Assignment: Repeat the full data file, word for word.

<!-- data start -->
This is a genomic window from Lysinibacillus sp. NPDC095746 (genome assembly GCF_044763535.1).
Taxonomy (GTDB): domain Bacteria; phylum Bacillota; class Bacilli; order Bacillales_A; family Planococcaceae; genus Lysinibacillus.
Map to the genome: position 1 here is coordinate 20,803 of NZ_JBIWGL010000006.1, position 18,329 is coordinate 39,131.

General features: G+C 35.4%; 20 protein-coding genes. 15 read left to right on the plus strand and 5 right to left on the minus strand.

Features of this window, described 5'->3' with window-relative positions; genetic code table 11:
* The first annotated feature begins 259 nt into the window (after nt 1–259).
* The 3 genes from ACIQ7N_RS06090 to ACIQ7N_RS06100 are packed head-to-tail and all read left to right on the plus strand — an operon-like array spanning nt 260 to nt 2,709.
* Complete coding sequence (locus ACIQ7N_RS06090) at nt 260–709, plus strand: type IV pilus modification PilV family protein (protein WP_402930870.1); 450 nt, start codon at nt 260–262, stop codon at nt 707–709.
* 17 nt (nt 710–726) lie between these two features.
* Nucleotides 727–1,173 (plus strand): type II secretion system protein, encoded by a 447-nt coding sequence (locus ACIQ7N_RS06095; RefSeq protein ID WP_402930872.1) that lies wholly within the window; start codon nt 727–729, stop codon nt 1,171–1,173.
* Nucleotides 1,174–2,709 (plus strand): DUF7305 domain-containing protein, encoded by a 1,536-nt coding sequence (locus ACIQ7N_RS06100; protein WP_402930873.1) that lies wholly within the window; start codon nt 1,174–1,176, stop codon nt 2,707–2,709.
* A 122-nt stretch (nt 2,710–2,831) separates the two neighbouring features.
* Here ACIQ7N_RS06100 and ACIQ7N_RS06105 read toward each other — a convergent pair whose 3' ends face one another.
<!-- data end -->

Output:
This is a genomic window from Lysinibacillus sp. NPDC095746 (genome assembly GCF_044763535.1).
Taxonomy (GTDB): domain Bacteria; phylum Bacillota; class Bacilli; order Bacillales_A; family Planococcaceae; genus Lysinibacillus.
Map to the genome: position 1 here is coordinate 20,803 of NZ_JBIWGL010000006.1, position 18,329 is coordinate 39,131.

General features: G+C 35.4%; 20 protein-coding genes. 15 read left to right on the plus strand and 5 right to left on the minus strand.

Features of this window, described 5'->3' with window-relative positions; genetic code table 11:
* The first annotated feature begins 259 nt into the window (after nt 1–259).
* The 3 genes from ACIQ7N_RS06090 to ACIQ7N_RS06100 are packed head-to-tail and all read left to right on the plus strand — an operon-like array spanning nt 260 to nt 2,709.
* Complete coding sequence (locus ACIQ7N_RS06090) at nt 260–709, plus strand: type IV pilus modification PilV family protein (protein WP_402930870.1); 450 nt, start codon at nt 260–262, stop codon at nt 707–709.
* 17 nt (nt 710–726) lie between these two features.
* Nucleotides 727–1,173 (plus strand): type II secretion system protein, encoded by a 447-nt coding sequence (locus ACIQ7N_RS06095; RefSeq protein ID WP_402930872.1) that lies wholly within the window; start codon nt 727–729, stop codon nt 1,171–1,173.
* Nucleotides 1,174–2,709 (plus strand): DUF7305 domain-containing protein, encoded by a 1,536-nt coding sequence (locus ACIQ7N_RS06100; protein WP_402930873.1) that lies wholly within the window; start codon nt 1,174–1,176, stop codon nt 2,707–2,709.
* A 122-nt stretch (nt 2,710–2,831) separates the two neighbouring features.
* Here ACIQ7N_RS06100 and ACIQ7N_RS06105 read toward each other — a convergent pair whose 3' ends face one another.